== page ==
Last Sunday I drove to Belle Isle to capture the sunset, and what I saw there surprised me. While I have captured the Detroit skyline many times from several vantage points around the city, I have yet to have seen the Detroit River as smooth as silk. Still. Not a ripple. Typically the water is constantly moving and it can be rare to see it so quiet. I was happy to have captured it while in a zen state.
Below are three images I took at different times throughout the evening.
If you would like to see one of these images hanging in your home or business, you can purchase them and many other Detroit images from my gallery shop.
No one will argue with me when I say this has been a long, harrowing winter. Even those who love winter will admit they have had enough. This winter I have not spent a lot of time outdoors taking photos, at least not compared to previous winters. The cold was, well, just too cold.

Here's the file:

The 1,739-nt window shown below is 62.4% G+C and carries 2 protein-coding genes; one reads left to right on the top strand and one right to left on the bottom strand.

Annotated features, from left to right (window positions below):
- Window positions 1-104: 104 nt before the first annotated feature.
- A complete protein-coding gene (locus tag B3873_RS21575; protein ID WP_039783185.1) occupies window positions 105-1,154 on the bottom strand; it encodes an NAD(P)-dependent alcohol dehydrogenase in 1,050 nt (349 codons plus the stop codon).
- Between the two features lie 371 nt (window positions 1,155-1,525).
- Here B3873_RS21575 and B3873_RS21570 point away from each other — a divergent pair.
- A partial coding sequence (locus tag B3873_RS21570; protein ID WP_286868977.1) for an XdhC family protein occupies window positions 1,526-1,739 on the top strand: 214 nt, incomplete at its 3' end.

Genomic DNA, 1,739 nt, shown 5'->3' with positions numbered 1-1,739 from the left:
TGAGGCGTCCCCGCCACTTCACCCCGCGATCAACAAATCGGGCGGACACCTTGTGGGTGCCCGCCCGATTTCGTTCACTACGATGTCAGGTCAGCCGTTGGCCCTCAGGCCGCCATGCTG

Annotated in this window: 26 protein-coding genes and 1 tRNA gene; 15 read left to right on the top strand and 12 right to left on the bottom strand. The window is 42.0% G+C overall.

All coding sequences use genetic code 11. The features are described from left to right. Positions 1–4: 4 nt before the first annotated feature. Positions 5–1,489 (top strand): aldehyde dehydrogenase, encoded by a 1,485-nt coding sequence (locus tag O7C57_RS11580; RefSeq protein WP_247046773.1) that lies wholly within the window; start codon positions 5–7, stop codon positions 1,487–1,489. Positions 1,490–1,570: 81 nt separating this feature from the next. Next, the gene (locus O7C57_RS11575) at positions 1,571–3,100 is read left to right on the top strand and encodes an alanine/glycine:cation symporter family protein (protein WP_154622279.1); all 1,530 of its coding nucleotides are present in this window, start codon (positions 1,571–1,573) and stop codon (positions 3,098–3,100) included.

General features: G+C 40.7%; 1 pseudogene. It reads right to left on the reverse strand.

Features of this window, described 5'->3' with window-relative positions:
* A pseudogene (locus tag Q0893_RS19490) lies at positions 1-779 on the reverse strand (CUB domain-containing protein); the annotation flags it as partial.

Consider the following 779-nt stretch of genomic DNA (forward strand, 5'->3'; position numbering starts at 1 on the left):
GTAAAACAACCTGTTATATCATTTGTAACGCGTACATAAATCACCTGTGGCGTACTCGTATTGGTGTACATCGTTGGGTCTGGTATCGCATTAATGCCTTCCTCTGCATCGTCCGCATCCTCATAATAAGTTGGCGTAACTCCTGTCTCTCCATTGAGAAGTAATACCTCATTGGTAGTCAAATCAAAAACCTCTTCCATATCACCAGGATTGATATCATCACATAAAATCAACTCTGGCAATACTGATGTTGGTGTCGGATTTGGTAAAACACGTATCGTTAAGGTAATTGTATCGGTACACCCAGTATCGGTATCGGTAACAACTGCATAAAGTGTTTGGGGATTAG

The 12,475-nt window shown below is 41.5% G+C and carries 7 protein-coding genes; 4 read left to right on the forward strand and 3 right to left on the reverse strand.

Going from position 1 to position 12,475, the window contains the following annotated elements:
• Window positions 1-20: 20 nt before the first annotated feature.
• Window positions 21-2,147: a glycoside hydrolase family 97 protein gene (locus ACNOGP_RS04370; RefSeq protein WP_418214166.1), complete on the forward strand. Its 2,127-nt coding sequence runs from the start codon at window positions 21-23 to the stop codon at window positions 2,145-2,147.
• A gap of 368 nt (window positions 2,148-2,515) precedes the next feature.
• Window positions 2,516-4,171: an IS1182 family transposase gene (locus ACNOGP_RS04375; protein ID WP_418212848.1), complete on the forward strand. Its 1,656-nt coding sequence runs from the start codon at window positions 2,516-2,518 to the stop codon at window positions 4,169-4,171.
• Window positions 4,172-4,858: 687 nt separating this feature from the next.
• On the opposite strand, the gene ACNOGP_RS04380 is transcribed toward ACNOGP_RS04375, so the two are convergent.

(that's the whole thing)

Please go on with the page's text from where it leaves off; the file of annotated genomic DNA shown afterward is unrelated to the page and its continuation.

I finally made a break for it and took to downtown Detroit to do some exploring. One place I wanted to revisit was the Packard Plant, with it being in the news so much these past few months with its recent sale, I knew there were going to be changes. For one, security (mostly keeping out the scrappers). I drove down E. Grand Blvd. by the plant where we usually park, and there it was, the security vehicle. We kept driving around the back of the plant, and parked down the street in front of an old abandoned warehouse I had also visited in the past.
This time, however, I am visiting in the cold. The sight that greeted us as soon as we walked in the front door was what looked like frozen blankets of water completely covering the concrete stairs with giant icicles hanging down the sides. The ice was thick and walking up the stairs was quite tricky.